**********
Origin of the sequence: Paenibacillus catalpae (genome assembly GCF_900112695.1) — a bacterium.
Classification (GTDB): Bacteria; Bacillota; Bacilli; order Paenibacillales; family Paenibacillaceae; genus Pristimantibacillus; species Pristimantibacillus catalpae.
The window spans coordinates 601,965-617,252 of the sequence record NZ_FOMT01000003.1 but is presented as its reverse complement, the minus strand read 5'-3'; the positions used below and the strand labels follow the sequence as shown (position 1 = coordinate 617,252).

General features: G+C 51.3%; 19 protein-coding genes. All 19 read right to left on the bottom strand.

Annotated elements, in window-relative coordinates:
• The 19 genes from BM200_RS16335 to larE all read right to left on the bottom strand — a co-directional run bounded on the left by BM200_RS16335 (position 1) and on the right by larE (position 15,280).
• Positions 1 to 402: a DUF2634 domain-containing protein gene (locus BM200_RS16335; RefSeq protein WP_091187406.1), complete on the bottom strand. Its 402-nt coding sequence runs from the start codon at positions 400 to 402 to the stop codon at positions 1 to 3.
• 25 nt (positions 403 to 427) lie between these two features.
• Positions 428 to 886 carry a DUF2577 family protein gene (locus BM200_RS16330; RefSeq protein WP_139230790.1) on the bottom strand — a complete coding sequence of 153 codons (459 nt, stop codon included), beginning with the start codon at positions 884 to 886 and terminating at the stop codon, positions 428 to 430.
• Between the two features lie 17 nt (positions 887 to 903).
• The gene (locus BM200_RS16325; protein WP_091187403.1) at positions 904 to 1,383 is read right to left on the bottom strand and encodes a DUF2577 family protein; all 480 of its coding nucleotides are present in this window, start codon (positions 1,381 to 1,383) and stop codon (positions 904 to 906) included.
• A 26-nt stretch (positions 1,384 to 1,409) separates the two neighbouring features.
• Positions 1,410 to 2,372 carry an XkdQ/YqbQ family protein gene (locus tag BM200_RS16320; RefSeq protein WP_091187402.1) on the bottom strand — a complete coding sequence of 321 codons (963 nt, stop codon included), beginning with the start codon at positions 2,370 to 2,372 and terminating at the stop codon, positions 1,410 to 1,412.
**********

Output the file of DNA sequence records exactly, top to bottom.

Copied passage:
Origin of the sequence: Paenibacillus catalpae (genome assembly GCF_900112695.1) — a bacterium.
Classification (GTDB): Bacteria; Bacillota; Bacilli; order Paenibacillales; family Paenibacillaceae; genus Pristimantibacillus; species Pristimantibacillus catalpae.
The window spans coordinates 601,965-617,252 of the sequence record NZ_FOMT01000003.1 but is presented as its reverse complement, the minus strand read 5'-3'; the positions used below and the strand labels follow the sequence as shown (position 1 = coordinate 617,252).

General features: G+C 51.3%; 19 protein-coding genes. All 19 read right to left on the bottom strand.

Annotated elements, in window-relative coordinates:
• The 19 genes from BM200_RS16335 to larE all read right to left on the bottom strand — a co-directional run bounded on the left by BM200_RS16335 (position 1) and on the right by larE (position 15,280).
• Positions 1 to 402: a DUF2634 domain-containing protein gene (locus BM200_RS16335; RefSeq protein WP_091187406.1), complete on the bottom strand. Its 402-nt coding sequence runs from the start codon at positions 400 to 402 to the stop codon at positions 1 to 3.
• 25 nt (positions 403 to 427) lie between these two features.
• Positions 428 to 886 carry a DUF2577 family protein gene (locus BM200_RS16330; RefSeq protein WP_139230790.1) on the bottom strand — a complete coding sequence of 153 codons (459 nt, stop codon included), beginning with the start codon at positions 884 to 886 and terminating at the stop codon, positions 428 to 430.
• Between the two features lie 17 nt (positions 887 to 903).
• The gene (locus BM200_RS16325; protein WP_091187403.1) at positions 904 to 1,383 is read right to left on the bottom strand and encodes a DUF2577 family protein; all 480 of its coding nucleotides are present in this window, start codon (positions 1,381 to 1,383) and stop codon (positions 904 to 906) included.
• A 26-nt stretch (positions 1,384 to 1,409) separates the two neighbouring features.
• Positions 1,410 to 2,372 carry an XkdQ/YqbQ family protein gene (locus tag BM200_RS16320; RefSeq protein WP_091187402.1) on the bottom strand — a complete coding sequence of 321 codons (963 nt, stop codon included), beginning with the start codon at positions 2,370 to 2,372 and terminating at the stop codon, positions 1,410 to 1,412.